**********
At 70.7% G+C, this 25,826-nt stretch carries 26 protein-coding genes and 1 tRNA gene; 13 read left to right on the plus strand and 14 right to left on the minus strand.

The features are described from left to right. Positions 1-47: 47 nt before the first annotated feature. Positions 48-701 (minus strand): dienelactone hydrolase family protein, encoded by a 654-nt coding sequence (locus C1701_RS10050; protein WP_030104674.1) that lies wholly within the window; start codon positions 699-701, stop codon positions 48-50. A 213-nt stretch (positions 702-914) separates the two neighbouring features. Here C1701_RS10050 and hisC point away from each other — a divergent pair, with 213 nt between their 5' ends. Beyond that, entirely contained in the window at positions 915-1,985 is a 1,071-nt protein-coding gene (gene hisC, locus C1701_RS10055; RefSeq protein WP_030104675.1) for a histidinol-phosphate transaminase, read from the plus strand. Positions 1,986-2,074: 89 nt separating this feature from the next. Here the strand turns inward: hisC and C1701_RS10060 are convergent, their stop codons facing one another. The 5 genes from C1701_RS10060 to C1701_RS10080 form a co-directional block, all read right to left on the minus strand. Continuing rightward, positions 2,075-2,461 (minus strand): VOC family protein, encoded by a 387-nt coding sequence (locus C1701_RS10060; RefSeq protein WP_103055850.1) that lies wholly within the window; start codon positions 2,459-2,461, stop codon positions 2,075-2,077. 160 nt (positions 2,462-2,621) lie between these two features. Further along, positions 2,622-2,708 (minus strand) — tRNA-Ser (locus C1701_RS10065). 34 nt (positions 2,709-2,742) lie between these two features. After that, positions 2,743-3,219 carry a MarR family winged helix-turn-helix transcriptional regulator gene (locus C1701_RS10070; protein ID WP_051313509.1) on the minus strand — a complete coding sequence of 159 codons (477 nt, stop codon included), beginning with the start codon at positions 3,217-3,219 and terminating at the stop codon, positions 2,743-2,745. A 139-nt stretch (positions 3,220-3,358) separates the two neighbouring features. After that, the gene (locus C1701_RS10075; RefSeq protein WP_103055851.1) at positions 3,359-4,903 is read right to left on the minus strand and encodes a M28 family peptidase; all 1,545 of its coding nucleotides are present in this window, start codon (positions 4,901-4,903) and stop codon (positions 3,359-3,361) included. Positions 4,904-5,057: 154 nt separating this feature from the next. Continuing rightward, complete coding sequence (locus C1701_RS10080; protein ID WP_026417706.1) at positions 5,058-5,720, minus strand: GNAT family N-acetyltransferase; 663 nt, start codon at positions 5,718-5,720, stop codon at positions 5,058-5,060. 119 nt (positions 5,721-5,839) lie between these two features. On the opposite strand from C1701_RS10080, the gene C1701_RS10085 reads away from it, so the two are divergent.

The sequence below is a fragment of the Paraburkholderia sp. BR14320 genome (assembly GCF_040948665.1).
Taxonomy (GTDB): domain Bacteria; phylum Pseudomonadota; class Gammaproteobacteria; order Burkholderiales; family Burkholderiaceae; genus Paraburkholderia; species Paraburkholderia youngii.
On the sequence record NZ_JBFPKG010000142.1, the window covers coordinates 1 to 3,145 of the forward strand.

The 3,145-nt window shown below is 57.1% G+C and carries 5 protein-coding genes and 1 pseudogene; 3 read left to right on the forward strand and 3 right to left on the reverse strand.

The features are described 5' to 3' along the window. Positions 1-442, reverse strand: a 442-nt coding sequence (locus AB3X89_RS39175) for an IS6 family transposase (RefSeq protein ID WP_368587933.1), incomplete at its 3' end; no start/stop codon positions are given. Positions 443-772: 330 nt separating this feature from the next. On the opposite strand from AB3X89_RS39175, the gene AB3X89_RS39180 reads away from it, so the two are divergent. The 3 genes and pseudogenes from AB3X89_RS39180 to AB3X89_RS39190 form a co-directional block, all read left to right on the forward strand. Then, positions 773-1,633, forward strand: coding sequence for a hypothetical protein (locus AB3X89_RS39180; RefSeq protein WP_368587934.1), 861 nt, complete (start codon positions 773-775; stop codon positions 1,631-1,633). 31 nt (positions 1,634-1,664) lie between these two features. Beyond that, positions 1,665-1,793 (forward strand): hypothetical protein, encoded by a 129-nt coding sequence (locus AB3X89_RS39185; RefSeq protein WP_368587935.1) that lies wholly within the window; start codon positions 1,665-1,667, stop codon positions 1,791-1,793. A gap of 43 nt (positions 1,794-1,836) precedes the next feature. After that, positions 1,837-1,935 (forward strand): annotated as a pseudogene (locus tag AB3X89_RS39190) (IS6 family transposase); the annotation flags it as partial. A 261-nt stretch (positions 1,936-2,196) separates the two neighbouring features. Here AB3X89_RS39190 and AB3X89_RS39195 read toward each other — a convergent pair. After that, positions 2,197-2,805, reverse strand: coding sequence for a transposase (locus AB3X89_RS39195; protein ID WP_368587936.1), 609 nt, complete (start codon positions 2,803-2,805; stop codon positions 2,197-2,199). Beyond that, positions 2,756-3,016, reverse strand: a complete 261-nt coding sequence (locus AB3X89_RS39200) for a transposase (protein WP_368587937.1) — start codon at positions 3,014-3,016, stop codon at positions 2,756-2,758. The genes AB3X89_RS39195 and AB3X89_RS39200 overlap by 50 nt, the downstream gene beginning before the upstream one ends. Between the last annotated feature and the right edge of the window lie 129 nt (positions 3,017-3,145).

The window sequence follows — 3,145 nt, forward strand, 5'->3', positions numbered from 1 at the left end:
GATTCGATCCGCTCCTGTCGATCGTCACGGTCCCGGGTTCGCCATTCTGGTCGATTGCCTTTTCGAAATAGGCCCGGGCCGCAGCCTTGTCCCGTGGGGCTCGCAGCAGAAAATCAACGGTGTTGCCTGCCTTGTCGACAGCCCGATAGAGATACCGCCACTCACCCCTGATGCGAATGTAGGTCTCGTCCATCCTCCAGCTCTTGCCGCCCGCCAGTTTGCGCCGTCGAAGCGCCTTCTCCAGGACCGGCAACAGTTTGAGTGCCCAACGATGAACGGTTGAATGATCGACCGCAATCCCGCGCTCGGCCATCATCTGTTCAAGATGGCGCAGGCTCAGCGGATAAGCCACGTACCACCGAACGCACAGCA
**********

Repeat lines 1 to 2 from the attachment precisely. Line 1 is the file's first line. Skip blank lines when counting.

At 70.7% G+C, this 25,826-nt stretch carries 26 protein-coding genes and 1 tRNA gene; 13 read left to right on the plus strand and 14 right to left on the minus strand.

The features are described from left to right. Positions 1-47: 47 nt before the first annotated feature. Positions 48-701 (minus strand): dienelactone hydrolase family protein, encoded by a 654-nt coding sequence (locus C1701_RS10050; protein WP_030104674.1) that lies wholly within the window; start codon positions 699-701, stop codon positions 48-50. A 213-nt stretch (positions 702-914) separates the two neighbouring features. Here C1701_RS10050 and hisC point away from each other — a divergent pair, with 213 nt between their 5' ends. Beyond that, entirely contained in the window at positions 915-1,985 is a 1,071-nt protein-coding gene (gene hisC, locus C1701_RS10055; RefSeq protein WP_030104675.1) for a histidinol-phosphate transaminase, read from the plus strand. Positions 1,986-2,074: 89 nt separating this feature from the next. Here the strand turns inward: hisC and C1701_RS10060 are convergent, their stop codons facing one another. The 5 genes from C1701_RS10060 to C1701_RS10080 form a co-directional block, all read right to left on the minus strand. Continuing rightward, positions 2,075-2,461 (minus strand): VOC family protein, encoded by a 387-nt coding sequence (locus C1701_RS10060; RefSeq protein WP_103055850.1) that lies wholly within the window; start codon positions 2,459-2,461, stop codon positions 2,075-2,077. 160 nt (positions 2,462-2,621) lie between these two features. Further along, positions 2,622-2,708 (minus strand) — tRNA-Ser (locus C1701_RS10065). 34 nt (positions 2,709-2,742) lie between these two features. After that, positions 2,743-3,219 carry a MarR family winged helix-turn-helix transcriptional regulator gene (locus C1701_RS10070; protein ID WP_051313509.1) on the minus strand — a complete coding sequence of 159 codons (477 nt, stop codon included), beginning with the start codon at positions 3,217-3,219 and terminating at the stop codon, positions 2,743-2,745. A 139-nt stretch (positions 3,220-3,358) separates the two neighbouring features. After that, the gene (locus C1701_RS10075; RefSeq protein WP_103055851.1) at positions 3,359-4,903 is read right to left on the minus strand and encodes a M28 family peptidase; all 1,545 of its coding nucleotides are present in this window, start codon (positions 4,901-4,903) and stop codon (positions 3,359-3,361) included. Positions 4,904-5,057: 154 nt separating this feature from the next. Continuing rightward, complete coding sequence (locus C1701_RS10080; protein ID WP_026417706.1) at positions 5,058-5,720, minus strand: GNAT family N-acetyltransferase; 663 nt, start codon at positions 5,718-5,720, stop codon at positions 5,058-5,060. 119 nt (positions 5,721-5,839) lie between these two features. On the opposite strand from C1701_RS10080, the gene C1701_RS10085 reads away from it, so the two are divergent.